Samma said that getting the texture and “mouthfeel” right is imperative when it comes to creating a dairy-free product that will work as a substitute for dairy.

“The challenge for a food scientist and nutritionist is to make good-tasting things without the bad stuff. It can be a challenge to imitate,” Samma said.

The cashew is also very nutritious. “It has everything,” Samma said. From Samma’s professional perspective, the ratios between protein, carbs, and fat in the cashew make it one of the best substitutes for a variety of foods.

“If you don’t do dairy, soy, or gluten, or you want to do the paleo diet, it’s a good substitute,” Gregg said.

To achieve a taste similar to cheese made from dairy, they do add other ingredients such as pimentos or tomatoes.

As for preservatives, Vegan Valley does not use any chemicals.

“Not all preservatives are bad. There are natural preservatives,” Samma said. Natural preservatives, such as rosemary extract, kill mold, fungi, and viruses just as well as chemicals without compromising a product’s status as organic and natural.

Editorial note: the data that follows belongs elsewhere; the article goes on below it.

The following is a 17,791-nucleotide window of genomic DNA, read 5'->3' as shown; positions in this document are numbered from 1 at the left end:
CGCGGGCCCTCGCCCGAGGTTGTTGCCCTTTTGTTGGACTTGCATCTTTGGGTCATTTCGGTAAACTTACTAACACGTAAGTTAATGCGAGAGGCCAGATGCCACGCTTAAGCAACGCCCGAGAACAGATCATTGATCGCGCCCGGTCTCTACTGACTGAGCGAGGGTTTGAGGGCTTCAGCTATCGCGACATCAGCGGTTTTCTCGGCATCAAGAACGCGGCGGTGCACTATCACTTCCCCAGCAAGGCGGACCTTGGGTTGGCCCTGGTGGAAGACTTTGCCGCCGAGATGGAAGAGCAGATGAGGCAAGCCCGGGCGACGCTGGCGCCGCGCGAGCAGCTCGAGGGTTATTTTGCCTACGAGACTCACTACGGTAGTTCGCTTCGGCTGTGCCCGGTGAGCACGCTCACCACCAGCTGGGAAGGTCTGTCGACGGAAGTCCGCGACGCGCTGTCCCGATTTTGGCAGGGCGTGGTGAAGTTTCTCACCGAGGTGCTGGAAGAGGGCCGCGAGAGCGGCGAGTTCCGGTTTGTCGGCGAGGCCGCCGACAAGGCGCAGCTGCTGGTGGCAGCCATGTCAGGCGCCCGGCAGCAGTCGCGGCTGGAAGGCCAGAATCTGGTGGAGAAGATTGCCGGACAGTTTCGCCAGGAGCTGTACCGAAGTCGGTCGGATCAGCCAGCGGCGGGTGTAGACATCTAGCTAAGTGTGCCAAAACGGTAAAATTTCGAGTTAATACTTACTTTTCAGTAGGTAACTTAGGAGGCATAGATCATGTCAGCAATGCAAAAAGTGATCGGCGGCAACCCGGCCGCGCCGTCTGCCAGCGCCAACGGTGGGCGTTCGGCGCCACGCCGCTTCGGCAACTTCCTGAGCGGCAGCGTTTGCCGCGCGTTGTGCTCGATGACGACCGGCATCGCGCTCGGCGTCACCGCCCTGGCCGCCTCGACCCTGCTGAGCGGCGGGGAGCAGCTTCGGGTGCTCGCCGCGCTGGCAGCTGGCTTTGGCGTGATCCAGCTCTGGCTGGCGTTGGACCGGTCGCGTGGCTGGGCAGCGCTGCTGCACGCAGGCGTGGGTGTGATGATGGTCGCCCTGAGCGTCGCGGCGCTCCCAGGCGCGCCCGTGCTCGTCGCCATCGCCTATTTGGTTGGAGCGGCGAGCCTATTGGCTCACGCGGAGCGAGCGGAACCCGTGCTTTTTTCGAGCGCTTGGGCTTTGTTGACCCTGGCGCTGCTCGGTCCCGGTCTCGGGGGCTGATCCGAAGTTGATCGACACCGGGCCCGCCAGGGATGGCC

“Our biggest thing is we want food to be as clean as possible,” Samma said.

THE FUTURE FOR VEGAN VALLEY

In addition to physically expanding the Vegan Valley facility with their recently awarded grant money and purchasing new equipment, Samma has also been working on some new products. She said she has been developing a vegan sour cream and cream cheese. Samma is also interested in experimenting more with beans as a base for more products.

These products are still in the testing stages, however, and the Highlands are unsure of when exactly they will be ready to start selling them.

“We’re never happy until we’ve tested it 1,001 times,” Gregg said.

Vegan Valley products are non-GMO and organic, and the Highlands are working towards those official certifications.

United Natural Foods Inc. delivers Vegan Valley sauces to Whole Foods and a variety of health food stores throughout the southeast. They have recently also been added to Ingles’ shelves and sell their products online. With the expansion on the horizon the Highlands look forward to growing their market.

For more information on Vegan Valley, or to place an order, visit www.veganvalley.net.